By Shikha Sreenivas
Donald Trump’s anti-abortion executive order prohibits giving US funding to any international non-governmental organisation for abortions, or even including abortion in their advice to women. This hampers the work of all the health aid organisations which attempt to bridge the gap in reproductive and maternal health care.
Indian Express reported that in 2015, USAID spent $21 million on Family Planning and Reproductive Health in India, and in 2014 they spent $13.9 million. If this funding is blocked, it may affect the women of rural India the most.
An article on Scroll reported that almost 25 percent of funds from USAID India is used in family planning and reproductive health services — these include the medical termination of pregnancies, and efforts to train, inform, educate and communicate on the subject or reproductive and maternal health.
The policy, also known as the Mexico City Policy or the global gag rule, will cut off funding to organisations like International Planned Parenthood Foundation and Marie Stopes International, for the programs that provide women’s health checkups, contraception and counselling.
The global gag rule not only tells the foreign NGOs how their funds can be used, but also states that they want to be “eligible” for US Family Planning assistance, they cannot spend their own money, or money from any other sources, on providing abortion or abortion-related services. These abortion-related services include distribution of information, supplies and counselling to women.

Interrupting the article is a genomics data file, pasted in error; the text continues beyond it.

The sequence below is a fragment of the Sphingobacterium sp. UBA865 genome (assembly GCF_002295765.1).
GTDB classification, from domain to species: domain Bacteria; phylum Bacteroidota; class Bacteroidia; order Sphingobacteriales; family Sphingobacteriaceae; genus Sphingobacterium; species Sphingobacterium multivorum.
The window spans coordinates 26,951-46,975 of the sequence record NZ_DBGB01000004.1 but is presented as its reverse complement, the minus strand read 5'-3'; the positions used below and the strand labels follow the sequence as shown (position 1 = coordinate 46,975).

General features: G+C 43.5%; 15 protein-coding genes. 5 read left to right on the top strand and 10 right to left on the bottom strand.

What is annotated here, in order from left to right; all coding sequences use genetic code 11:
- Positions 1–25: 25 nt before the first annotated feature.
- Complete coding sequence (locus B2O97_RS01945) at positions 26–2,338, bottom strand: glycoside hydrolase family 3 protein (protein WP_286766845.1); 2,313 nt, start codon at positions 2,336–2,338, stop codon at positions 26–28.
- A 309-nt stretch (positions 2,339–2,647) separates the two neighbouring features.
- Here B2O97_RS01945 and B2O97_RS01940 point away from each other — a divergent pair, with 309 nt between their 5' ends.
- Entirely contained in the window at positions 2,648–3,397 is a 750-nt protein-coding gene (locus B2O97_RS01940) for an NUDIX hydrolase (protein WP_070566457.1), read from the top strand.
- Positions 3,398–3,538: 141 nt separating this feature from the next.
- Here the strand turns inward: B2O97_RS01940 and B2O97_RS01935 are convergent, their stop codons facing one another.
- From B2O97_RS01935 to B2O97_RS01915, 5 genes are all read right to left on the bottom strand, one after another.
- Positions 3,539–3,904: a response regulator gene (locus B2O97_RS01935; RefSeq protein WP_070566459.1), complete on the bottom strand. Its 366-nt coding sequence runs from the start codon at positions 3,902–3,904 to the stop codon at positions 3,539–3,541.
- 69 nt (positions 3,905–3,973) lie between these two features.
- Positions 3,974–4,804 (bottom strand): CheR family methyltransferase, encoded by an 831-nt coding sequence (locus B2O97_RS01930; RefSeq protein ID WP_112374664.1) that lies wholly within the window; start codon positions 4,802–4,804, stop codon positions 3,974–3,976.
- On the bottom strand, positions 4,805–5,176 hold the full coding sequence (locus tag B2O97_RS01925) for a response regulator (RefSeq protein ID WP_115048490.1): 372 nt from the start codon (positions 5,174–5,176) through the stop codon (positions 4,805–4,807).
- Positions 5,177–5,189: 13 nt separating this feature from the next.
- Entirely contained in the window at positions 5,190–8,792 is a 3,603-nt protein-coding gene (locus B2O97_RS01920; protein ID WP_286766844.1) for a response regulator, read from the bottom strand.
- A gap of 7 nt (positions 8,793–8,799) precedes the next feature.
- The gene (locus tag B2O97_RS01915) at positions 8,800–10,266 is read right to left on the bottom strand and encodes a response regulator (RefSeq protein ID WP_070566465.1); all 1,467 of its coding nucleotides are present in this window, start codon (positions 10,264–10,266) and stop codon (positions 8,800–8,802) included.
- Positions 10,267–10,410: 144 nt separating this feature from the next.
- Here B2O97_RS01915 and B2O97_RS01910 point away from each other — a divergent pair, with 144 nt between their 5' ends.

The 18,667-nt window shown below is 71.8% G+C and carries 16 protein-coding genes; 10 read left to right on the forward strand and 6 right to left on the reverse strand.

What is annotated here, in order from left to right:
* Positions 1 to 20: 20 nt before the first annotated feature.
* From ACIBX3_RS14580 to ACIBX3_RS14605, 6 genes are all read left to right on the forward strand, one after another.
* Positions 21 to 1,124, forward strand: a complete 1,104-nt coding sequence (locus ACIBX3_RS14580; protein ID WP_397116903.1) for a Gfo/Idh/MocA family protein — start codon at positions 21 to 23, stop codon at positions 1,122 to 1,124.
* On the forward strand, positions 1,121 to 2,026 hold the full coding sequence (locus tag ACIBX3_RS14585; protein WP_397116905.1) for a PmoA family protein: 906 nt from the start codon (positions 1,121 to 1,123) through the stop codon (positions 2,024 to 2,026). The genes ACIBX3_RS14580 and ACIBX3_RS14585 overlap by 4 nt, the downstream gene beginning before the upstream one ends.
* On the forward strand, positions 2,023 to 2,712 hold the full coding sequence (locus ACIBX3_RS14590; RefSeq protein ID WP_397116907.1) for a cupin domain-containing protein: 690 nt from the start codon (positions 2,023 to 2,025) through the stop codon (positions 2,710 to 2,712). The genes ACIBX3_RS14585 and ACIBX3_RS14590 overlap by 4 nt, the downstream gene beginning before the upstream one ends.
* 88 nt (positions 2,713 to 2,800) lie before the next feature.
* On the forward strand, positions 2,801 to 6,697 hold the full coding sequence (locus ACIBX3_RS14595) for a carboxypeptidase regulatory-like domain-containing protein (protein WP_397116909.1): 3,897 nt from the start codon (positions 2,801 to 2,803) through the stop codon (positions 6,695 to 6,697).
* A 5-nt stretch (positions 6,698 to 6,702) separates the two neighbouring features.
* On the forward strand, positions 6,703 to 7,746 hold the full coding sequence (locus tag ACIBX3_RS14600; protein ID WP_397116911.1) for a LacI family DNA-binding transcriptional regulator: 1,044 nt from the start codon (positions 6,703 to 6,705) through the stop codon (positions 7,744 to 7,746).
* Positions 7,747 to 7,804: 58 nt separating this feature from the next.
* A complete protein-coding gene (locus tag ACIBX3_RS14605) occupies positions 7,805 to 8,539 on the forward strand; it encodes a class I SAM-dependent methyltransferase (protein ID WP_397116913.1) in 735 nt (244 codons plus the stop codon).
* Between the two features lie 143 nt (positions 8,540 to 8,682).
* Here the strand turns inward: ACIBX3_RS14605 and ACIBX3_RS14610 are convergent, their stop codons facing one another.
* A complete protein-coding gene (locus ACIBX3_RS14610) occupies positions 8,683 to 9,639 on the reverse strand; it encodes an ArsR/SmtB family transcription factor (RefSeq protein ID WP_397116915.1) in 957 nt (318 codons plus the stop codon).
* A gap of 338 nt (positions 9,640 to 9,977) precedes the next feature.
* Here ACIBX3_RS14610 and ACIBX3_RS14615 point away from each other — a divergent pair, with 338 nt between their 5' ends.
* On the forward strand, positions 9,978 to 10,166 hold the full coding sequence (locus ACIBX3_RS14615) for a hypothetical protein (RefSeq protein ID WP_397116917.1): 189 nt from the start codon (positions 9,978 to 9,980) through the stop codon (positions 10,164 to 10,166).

This is expected to affect maternal and reproductive health across the developing world. The Guttmacher Institute’s data of 2016 says that the $607.5 million in US aid that has been used for family planning, has granted 27 million women access to contraceptive choices, averted 6 million unintended pregnancies, and prevented 2.3 million abortions.
A press release by Doctors Without Borders/Médecins Sans Frontières (MSF) stated unsafe abortion as one of the five main causes of maternal mortality across the world (along with haemorrhage, eclampsia, sepsis and obstructed labour). 13 percent of maternal deaths around the world are because of unsafe abortions, according to the World Health Organisation (WHO). These rates are even higher in Latin America, conflict areas and refugee camps.
MSF said that research for the past decade has shown that policies banning medical providers from educating women about abortion and family planning options leads to more unwanted pregnancies, unsafe abortions and death, and high rates of sexually transmitted diseases like HIV.
A policy like this not only denies women the right to access abortion services, but restricts the access of contraceptive options, information, and the right to be educated. The lack of access to contraceptive options, might only increase the number of unwanted pregnancies, and hence, the number of women who need abortions (who will have to resort to unsafe methods).
In case you were wondering in what ways Trump’s presidency might affect the rest of the world, his first move is to restrict the agency of women, as well as deny them the right to information.